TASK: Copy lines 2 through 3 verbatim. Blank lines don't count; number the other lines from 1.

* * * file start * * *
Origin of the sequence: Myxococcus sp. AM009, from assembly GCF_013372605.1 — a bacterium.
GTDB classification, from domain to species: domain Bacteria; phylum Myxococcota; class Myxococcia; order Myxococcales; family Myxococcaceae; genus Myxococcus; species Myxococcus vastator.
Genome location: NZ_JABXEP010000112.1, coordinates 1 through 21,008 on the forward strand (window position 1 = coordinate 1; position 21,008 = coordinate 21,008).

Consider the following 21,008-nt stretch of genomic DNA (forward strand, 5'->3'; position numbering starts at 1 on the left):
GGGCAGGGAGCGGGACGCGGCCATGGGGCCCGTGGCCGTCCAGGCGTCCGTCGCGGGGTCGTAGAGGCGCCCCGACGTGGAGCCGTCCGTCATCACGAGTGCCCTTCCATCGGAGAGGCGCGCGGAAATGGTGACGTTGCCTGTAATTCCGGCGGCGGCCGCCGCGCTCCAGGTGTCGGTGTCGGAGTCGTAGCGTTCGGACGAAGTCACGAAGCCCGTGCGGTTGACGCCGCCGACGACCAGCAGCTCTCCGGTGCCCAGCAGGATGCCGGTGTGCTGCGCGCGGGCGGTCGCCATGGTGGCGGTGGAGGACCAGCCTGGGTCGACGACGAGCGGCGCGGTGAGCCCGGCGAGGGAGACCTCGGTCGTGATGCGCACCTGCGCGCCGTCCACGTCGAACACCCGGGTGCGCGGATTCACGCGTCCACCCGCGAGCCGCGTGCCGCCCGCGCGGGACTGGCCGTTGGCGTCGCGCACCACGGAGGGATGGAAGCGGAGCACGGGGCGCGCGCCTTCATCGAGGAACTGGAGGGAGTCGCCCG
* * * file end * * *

GTDB classification, from domain to species: domain Bacteria; phylum Myxococcota; class Myxococcia; order Myxococcales; family Myxococcaceae; genus Myxococcus; species Myxococcus vastator.
Genome location: NZ_JABXEP010000112.1, coordinates 1 through 21,008 on the forward strand (window position 1 = coordinate 1; position 21,008 = coordinate 21,008).